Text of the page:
Holding colorful picket signs, wearing shirts reading “Frack No” and doing lots of chanting, protesters made their way from the headquarters of the Department of Energy and Environmental Protection in Hartford to the steps of the state Capitol Wednesday afternoon.
As she marched, Ann Gadwah, chapter chair of Sierra Club Connecticut, said she’s optimistic.
“I feel very hopeful going into this session,” Gadwah said. “I feel like people are starting to wake up a little to the climate crisis -- and really wanting to address it. And now’s the time.”
The afternoon protest came as Gov. Ned Lamont delivered his State of the State address to legislators.
Protesters called for greater action on climate change and expressed opposition to a natural gas plant in Killingly that has been approved but not yet built.
“Why isn’t Connecticut, which is a progressive state, tackling climate change as the crisis that it is?” 16-year-old climate change activist Sena Wazer asked the group of a few dozen protesters. “We know what is happening. And yet the political courage to start enacting the change[s] that we know are necessary, that piece is lacking.”
Inside the Capitol, Lamont promoted his environmental record to state officials, including recent progress on an offshore wind project. That bid, proposed by developer Vineyard Wind, is slated to redevelop port facilities in Bridgeport Harbor and come online in 2025.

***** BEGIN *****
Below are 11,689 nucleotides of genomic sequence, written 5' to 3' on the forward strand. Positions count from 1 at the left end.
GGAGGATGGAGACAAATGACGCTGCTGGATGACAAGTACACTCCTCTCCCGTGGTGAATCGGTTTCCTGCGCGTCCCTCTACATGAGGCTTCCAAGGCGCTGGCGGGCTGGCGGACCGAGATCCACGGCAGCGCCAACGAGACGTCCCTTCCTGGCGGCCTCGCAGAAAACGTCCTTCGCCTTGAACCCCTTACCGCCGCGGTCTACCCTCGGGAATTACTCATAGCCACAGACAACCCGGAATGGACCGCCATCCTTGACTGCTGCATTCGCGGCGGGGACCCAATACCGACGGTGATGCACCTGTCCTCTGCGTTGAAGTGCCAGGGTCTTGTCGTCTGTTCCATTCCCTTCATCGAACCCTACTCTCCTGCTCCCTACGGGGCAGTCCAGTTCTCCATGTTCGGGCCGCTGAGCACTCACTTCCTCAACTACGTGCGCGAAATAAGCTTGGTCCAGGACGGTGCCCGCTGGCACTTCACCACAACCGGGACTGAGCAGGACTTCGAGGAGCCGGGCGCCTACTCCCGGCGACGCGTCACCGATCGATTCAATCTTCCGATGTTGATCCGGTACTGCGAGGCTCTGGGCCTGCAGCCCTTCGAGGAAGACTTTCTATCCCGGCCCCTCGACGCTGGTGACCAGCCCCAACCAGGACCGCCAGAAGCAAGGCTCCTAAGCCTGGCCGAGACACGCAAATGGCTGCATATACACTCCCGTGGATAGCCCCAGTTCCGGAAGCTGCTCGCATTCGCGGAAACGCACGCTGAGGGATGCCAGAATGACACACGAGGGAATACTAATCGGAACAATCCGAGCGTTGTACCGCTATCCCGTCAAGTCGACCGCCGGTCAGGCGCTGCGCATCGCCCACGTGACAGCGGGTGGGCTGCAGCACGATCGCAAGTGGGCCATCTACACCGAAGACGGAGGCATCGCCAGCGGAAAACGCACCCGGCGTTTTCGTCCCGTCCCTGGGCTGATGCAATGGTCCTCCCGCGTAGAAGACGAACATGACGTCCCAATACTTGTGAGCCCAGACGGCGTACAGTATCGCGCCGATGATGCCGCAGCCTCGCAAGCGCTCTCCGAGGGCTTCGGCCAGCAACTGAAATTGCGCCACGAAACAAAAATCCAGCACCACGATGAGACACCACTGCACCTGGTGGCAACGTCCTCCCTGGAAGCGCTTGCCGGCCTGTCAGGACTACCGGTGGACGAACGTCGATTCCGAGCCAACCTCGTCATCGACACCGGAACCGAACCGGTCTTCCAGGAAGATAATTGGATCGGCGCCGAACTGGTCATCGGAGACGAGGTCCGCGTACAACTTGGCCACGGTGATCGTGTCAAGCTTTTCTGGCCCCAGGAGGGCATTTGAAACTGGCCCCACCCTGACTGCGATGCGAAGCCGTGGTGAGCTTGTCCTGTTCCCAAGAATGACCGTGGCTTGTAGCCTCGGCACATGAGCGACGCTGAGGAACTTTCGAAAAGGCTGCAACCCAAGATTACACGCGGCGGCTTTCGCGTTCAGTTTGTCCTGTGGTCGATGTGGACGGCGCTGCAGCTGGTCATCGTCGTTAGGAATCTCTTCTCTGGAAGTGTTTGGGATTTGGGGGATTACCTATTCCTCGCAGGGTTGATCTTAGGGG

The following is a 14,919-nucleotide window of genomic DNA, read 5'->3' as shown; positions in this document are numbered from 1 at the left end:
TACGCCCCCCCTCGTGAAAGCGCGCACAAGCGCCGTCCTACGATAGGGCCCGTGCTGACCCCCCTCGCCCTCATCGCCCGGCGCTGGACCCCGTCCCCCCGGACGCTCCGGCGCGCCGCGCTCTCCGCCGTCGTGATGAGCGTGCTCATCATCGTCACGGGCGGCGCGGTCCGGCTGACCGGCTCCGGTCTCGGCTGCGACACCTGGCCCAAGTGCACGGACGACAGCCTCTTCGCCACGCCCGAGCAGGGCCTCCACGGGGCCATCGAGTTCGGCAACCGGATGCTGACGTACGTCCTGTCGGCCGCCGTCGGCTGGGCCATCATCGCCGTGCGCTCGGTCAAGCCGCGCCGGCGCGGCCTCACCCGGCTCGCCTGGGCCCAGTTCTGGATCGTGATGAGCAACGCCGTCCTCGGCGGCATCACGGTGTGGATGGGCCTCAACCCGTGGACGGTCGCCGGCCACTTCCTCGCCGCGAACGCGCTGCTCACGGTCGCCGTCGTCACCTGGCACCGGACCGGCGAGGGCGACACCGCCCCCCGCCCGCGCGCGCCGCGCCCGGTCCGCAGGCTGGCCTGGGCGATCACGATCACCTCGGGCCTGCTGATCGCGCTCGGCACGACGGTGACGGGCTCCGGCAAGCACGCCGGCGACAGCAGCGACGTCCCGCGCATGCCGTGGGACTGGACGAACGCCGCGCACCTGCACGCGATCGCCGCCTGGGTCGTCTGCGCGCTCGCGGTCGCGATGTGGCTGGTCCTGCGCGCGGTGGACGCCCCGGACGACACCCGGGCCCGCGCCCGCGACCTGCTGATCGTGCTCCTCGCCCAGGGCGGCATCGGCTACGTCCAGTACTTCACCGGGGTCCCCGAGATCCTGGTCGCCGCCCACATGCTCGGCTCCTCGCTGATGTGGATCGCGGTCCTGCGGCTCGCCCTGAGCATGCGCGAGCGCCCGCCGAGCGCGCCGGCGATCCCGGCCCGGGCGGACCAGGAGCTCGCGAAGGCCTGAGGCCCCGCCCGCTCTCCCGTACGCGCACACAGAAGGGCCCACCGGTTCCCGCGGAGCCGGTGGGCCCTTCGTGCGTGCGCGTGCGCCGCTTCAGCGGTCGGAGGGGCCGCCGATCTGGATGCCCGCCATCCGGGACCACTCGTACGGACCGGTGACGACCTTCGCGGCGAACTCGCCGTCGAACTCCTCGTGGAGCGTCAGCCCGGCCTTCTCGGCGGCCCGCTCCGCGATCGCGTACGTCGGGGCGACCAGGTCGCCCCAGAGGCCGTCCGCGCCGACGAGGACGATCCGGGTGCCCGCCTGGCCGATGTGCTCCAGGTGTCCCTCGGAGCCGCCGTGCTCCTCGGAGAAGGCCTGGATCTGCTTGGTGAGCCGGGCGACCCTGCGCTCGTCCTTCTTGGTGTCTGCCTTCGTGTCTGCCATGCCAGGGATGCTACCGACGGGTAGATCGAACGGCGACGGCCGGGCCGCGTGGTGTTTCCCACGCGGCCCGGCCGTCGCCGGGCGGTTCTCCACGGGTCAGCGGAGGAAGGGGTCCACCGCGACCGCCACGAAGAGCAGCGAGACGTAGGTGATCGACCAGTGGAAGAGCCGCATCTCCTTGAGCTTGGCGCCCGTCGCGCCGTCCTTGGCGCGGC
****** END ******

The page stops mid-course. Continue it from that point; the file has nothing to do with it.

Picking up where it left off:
“We made the largest purchase of wind power in our state’s history, at the nation’s lowest prices on record,” Lamont said. “See what that means for ports like New London and Bridgeport. We are jump-starting those cities with the creation of thousands of new green jobs.”
Lamont also said Connecticut “will continue to take the lead in New England and set a firm timeline for a carbon free, energy efficient future.”
In a list of legislative priorities, Lamont said he’d like to see a zero-carbon electric grid by 2040 and said he’ll ask state officials to review whether Connecticut should adopt California’s stricter tailpipe emission standards for certain new vehicles.